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Black Redstart on the 28th by David Campbell



March will be fondly remembered for the well-twitched pair of BLACK REDSTARTS, a female and an immature male which would have been put down as a female had it not sung! The birds were found on the 28th and stayed till 4th April. This was the first record of Black Redstart for Canons Farm and Banstead Woods and is a very good local record.


This wasn't the only first for CFBW in March; on the 16th a RAVEN flew fairly low south west at 5.43pm. It was noted again two days later.

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Pheasant on the 1st by Phil Wallace

There was one other particularly good bird seen this month, one that is seen regularly and sometimes in good numbers at nearby Banstead Downs but that never seems to like it at CFBW. There is only a small number of records of Firecrest at CFBW and one found on 26th represents the latest of these. It was a shame that the news was completely received too late, purely because of email problems, and that more people couldn't have seen it.


Peregrine has not been regular at CFBW in the last few months and a sighting on the 23rd represented the first sighting of the year, this has been a lot trickier lately than we thought it would be.


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Northern Wheatear on the 30th by David Campbell

The first Northern Wheatears of the spring were found on 22nd. There was only one other Northern Wheatear during the month, a female of 30th but April saw many, many more records of this species. Other first dates for migrants include 18th for Chiffchaff, 21st for Sand Martin and 26th for Blackcap.


As for 'classic CFBW birds', a Marsh Tit, an increasingly scarce species at the site was present in Ruffet Wood 17th-18th only and represents the only record of the year. We fear that the species may now be extinct at the site because we've walked through Banstead Woods countless times and never located one. Lesser Spotted Woodpeckers were noted on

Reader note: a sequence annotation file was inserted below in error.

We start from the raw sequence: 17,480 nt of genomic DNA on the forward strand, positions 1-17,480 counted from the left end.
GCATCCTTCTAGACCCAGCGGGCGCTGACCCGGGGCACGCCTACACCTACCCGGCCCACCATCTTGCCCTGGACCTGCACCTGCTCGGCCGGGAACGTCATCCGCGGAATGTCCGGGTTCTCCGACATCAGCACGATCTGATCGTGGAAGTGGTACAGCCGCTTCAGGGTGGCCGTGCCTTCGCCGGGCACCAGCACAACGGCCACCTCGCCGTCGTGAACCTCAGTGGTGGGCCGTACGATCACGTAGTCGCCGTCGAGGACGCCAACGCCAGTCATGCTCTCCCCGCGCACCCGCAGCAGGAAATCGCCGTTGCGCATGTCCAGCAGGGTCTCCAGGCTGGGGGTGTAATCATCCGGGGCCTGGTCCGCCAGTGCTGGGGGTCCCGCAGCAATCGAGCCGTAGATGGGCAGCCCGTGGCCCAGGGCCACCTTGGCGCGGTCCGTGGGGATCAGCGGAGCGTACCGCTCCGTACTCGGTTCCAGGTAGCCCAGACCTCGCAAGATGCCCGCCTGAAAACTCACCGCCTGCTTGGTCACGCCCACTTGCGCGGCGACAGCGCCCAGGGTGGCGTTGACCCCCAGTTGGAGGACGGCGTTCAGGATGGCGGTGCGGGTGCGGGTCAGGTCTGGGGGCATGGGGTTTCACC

1st, 6th, 14th, 22nd, 26th and 27th. 1-3 Bramblings were noted on the 3rd.


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Stonechat on the 2nd by David Campbell

A night visit for the very purpose of observing Tawny Owls was successful with a pair calling (the male

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Meadow Pipit on the 21st by David Campbell

was seen). A Red Kite was seen flying west on 5th. Stonechat passage was strong. Woodcocks were seen on 7th and 20th. Siskins weren't particularly numerous, a bird calling overhead on the 6th was the first record of the year and this was followed by one that showed well with Lesser Redpolls (a bird that was seen quite a lot during March, including gatherings of 30+ on 16th and 17th; these gatherings included some singing, summer plumaged birds and some were even performing song-flights) on the 9th and another flying over on 21st. Single Greylags were seen on on 21st and 23rd while two were seen on 13th, it turns out this species, although not very common, can be seen at CFBW with relative ease if enough time is put in. As it goes, they are not much commoner than Canada Geese (in fact some people have been finding it harder to find these than Greylags!). 40-50+ Meadow Pipits on 21st was an impressive count.

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